Massachusetts Court Affirms: People On School Campuses Still Have Fourth Amendment Rights
from the students-are-still-American-citizens dept
The Massachusetts Supreme Court has reaffirmed the fact that students (and other people on school campuses) don’t have location-based Constitutional rights. A pat-frisk of a nonstudent by a police officer on a school’s campus resulted in the warrantless search of his backpack and the discovery of marijuana, a scale, and a handgun. All of these items may as well have never existed at all, thanks to the officer having zero reasonable suspicion to perform the frisk, much less the probable cause to search the backpack.
Police investigating a suspicious person in a school must have evidence the person committed a crime before they can conduct a pat-frisk, and must have a warrant before searching a backpack for firearms, the state’s highest court ruled Tuesday.
The issue split the Supreme Judicial Court, 5 to 2, with now-retired Justice Geraldine S. Hines, a former defense attorney, writing for the majority that the right to privacy under both the state and federal constitutions is undiminished in a school setting, even when it comes to people who are not students.
“We do not underestimate the threat of violence in schools and other public places. Recent history bears out the folly of doing so,’’ Hines wrote. But “nothing in the Fourth Amendment or our [Article 14 of the state Constitution] jurisprudence supports such limitations on a person’s reasonable expectation of privacy.”
The decision [PDF] details the events leading to the unconstitutional search. Basically, school officials detained a nonstudent, acting on their hunches, which they conveyed to the officer. The officer – who had no contact with the subject before being placed in the same room as him — proceeded to frisk him and search his bag.
We acknowledge that the defendant, a nonstudent, was on school property surrounded by school officials who believed he possessed contraband of some sort. When Murphy arrived, however, she knew only that school officials had a male nonstudent detained in the conference room and that the police had been called for assistance in the matter. See Commonwealth v. Mendez, 476 Mass. 512, 515 (2017). The principal voiced his strong suspicions of the defendant, but neither he nor the vice-principal reported any conduct suggestive of criminal activity. The odor of marijuana, which Murphy appreciated upon her entry into the conference room, also was not sufficient to support reasonable suspicion of criminal activity.
The court notes Fourth Amendment protections are lowered when students are detained and searched by school officials. But the same standards that apply off school grounds apply to law enforcement officers searching students/nonstudents on school grounds.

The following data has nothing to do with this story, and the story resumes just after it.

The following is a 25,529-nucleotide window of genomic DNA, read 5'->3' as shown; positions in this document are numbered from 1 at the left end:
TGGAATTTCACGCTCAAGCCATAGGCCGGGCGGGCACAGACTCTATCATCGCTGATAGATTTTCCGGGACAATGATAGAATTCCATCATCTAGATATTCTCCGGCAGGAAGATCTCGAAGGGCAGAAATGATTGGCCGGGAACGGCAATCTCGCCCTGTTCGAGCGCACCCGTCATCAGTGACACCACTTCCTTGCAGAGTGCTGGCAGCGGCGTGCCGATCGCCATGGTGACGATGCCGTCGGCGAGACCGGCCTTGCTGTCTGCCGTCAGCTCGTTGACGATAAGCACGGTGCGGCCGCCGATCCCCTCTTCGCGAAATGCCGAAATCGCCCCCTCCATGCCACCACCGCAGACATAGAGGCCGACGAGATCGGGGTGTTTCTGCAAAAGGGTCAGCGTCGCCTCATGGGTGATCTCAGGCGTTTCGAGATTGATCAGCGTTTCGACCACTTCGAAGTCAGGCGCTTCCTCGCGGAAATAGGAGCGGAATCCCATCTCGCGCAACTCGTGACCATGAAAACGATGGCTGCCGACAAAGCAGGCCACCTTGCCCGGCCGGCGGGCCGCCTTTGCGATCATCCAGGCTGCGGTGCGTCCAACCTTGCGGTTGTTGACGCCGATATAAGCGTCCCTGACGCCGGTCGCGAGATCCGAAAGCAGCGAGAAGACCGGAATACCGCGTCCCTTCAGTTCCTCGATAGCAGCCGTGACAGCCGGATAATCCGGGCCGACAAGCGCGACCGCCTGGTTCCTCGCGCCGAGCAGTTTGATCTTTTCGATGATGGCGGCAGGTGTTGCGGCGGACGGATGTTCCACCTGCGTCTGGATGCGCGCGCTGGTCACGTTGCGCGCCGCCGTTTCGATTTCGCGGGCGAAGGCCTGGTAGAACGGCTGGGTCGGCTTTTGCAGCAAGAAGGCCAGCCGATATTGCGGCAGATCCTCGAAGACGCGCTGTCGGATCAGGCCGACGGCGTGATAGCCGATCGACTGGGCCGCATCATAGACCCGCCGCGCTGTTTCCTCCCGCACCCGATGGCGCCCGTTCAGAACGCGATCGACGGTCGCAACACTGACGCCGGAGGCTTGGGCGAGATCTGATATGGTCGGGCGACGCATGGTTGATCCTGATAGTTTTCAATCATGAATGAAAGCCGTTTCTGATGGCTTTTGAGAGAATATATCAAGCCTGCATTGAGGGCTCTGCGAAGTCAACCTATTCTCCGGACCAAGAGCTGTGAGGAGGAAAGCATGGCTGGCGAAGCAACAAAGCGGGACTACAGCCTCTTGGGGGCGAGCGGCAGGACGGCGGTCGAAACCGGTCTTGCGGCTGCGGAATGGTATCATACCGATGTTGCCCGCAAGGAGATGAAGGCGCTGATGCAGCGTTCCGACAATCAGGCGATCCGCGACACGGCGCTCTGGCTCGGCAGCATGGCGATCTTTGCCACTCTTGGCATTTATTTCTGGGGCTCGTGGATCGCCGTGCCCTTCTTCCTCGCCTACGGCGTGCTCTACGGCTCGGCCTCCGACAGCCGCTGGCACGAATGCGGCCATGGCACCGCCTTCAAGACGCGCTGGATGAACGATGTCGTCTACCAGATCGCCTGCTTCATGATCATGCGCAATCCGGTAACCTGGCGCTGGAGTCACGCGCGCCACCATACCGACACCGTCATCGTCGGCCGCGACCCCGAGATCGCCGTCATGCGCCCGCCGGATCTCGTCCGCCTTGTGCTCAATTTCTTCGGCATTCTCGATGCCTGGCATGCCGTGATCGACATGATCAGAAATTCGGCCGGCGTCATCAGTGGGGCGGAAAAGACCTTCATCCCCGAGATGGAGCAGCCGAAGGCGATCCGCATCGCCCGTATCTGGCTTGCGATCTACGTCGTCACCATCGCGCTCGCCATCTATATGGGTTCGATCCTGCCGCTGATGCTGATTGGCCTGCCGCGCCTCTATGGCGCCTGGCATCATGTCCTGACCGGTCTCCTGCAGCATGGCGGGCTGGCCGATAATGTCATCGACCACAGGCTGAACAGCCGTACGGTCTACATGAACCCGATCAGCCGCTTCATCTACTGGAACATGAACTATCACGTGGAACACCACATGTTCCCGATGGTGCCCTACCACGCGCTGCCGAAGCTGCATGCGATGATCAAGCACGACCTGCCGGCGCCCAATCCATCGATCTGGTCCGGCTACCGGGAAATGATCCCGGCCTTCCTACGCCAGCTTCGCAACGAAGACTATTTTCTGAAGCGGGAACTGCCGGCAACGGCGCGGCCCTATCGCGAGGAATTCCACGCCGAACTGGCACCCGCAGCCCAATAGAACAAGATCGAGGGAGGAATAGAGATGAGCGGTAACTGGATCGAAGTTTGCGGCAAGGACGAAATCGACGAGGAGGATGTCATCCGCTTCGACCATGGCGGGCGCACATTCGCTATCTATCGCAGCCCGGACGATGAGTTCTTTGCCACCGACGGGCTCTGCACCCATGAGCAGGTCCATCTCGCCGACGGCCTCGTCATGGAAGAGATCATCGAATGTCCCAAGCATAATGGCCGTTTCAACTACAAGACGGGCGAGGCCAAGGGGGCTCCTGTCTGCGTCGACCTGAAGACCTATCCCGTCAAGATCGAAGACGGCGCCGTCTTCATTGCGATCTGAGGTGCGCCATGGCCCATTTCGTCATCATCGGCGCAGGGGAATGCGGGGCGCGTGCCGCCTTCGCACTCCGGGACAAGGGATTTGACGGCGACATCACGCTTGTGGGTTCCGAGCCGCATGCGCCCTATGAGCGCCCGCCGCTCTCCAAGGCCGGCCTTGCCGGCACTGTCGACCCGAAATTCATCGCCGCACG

The court also points out the smell of marijuana indicates nothing about whether or not a person is armed, thus eliminating warrant exceptions arising from officer safety.
The principal’s unsubstantiated hunch that the defendant “had something on him,” alone, was insufficient for a reasonable belief that the defendant was armed and dangerous, especially where the principal had invited the defendant to return to the school, the defendant had already emptied his pockets at the principal’s direction, and the reasonable inference was that the principal believed that the defendant had marijuana or some other controlled substance on his person based on the strong odor of marijuana present in the room.
In conclusion, hunches from non-law enforcement personnel can’t morph into probable cause for a search just because they’ve been relayed to an officer.
Moreover, the principal’s hunch combined with Murphy’s observations of the defendant’s nervousness and Murphy’s testimony that both the principal and the vice-principal appeared to be “rattled” still did not establish a reasonable belief that the defendant was armed and dangerous where the defendant was compliant and did not make any furtive gestures or reach into his pockets in a manner that would suggest that he was carrying a weapon.
What this decision does is remind school police officers the Fourth Amendment is still a viable thing, even on school campuses. Fortunately, the department whose officer performed the illegal search appears to be supportive of the Supreme Judicial Court’s findings
Milton Police Chief John E. King credited his officers and school officials for “acting in the best interest of students and staff safety. They had to make a quick decision based on facts known to them at the time.”
He said in an e-mail that their instincts turned out to be correct “as this individual did in fact possess alcohol, drugs, and a loaded firearm inside a school building.”
But he also said he recognized “that the end does not justify the means. I fully respect the legal process and the SJC’s decision.”
The Commonwealth can still attempt to obtain a conviction. But it won’t be able to use the evidence it obtained unconstitutionally. Considering that’s pretty much all of it, the decision to bypass the Fourth Amendment has effectively allowed a nonstudent to walk onto campus with a handgun and drugs and get away with it.
The court recognizes schools have a compelling interest in providing safe campuses, but if they’re going to bring outside help in to police the school, many of the outside rules will apply.